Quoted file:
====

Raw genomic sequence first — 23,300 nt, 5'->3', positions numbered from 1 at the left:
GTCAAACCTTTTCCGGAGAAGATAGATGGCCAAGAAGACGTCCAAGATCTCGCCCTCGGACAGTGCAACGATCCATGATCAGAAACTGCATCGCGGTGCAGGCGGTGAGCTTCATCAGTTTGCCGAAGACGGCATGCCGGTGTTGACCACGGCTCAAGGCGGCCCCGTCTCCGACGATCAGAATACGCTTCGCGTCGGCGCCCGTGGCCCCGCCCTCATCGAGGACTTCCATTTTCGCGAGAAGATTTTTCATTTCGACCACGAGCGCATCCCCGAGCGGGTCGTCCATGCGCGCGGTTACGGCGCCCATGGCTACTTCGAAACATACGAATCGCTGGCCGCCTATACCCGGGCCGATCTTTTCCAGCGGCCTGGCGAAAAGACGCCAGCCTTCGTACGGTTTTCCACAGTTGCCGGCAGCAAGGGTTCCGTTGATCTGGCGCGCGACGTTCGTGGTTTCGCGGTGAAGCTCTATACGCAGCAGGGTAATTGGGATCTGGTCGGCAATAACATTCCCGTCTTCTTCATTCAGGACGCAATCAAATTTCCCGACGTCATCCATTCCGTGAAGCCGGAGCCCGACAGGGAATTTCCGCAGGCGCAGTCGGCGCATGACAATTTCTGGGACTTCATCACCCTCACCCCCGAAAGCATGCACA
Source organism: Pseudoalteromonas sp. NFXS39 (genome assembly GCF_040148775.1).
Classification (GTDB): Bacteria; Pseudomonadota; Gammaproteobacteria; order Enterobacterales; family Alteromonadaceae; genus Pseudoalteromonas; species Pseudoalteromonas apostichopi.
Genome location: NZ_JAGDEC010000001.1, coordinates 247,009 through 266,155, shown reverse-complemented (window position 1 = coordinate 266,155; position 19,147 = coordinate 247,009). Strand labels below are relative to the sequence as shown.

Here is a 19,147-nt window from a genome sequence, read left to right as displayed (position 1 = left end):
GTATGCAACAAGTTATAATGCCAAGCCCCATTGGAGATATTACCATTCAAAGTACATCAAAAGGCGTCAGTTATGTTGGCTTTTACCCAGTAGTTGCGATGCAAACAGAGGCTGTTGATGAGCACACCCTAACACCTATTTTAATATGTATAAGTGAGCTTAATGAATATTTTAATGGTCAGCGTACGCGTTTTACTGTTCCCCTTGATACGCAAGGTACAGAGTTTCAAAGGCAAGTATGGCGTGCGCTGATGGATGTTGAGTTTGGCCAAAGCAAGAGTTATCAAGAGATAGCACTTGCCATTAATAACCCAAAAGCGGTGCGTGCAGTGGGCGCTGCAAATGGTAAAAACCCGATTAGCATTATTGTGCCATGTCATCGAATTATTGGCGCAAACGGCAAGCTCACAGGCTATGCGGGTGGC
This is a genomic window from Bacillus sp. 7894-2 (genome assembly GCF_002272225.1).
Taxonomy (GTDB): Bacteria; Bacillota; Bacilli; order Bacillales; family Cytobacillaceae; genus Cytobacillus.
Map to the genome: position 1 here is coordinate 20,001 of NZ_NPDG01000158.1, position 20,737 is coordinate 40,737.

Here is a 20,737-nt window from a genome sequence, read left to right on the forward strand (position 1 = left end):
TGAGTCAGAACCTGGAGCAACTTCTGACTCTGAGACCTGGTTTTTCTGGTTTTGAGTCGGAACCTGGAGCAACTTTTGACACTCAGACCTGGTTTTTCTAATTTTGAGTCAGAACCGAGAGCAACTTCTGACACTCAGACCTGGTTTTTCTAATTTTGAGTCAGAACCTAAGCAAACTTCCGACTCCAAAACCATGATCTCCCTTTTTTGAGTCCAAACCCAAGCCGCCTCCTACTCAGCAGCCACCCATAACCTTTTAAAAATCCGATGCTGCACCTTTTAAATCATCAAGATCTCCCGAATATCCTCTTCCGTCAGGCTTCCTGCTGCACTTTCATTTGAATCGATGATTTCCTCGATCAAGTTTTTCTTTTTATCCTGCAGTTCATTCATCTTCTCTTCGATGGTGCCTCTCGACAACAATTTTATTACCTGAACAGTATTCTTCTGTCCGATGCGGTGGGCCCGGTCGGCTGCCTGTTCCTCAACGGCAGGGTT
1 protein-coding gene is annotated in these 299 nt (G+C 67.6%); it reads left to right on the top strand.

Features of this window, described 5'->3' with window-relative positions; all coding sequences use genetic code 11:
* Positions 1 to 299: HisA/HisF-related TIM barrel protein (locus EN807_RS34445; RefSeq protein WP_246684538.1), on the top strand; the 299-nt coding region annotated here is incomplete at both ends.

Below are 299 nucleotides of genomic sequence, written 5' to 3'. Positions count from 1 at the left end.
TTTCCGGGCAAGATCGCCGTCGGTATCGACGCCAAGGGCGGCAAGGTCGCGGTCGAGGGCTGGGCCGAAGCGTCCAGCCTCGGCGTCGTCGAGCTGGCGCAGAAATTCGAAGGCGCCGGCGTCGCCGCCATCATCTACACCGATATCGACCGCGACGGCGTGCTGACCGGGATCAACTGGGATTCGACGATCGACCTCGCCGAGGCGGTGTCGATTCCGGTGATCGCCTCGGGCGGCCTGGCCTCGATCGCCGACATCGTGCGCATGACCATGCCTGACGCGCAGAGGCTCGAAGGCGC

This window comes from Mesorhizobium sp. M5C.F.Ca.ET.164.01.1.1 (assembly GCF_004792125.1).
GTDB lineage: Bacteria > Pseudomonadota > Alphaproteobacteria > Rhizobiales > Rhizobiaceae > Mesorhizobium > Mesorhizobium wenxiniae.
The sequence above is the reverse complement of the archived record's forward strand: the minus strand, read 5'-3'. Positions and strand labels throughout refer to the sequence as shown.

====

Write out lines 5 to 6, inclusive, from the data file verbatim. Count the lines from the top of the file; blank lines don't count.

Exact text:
Genome location: NZ_JAGDEC010000001.1, coordinates 247,009 through 266,155, shown reverse-complemented (window position 1 = coordinate 266,155; position 19,147 = coordinate 247,009). Strand labels below are relative to the sequence as shown.

Here is a 19,147-nt window from a genome sequence, read left to right as displayed (position 1 = left end):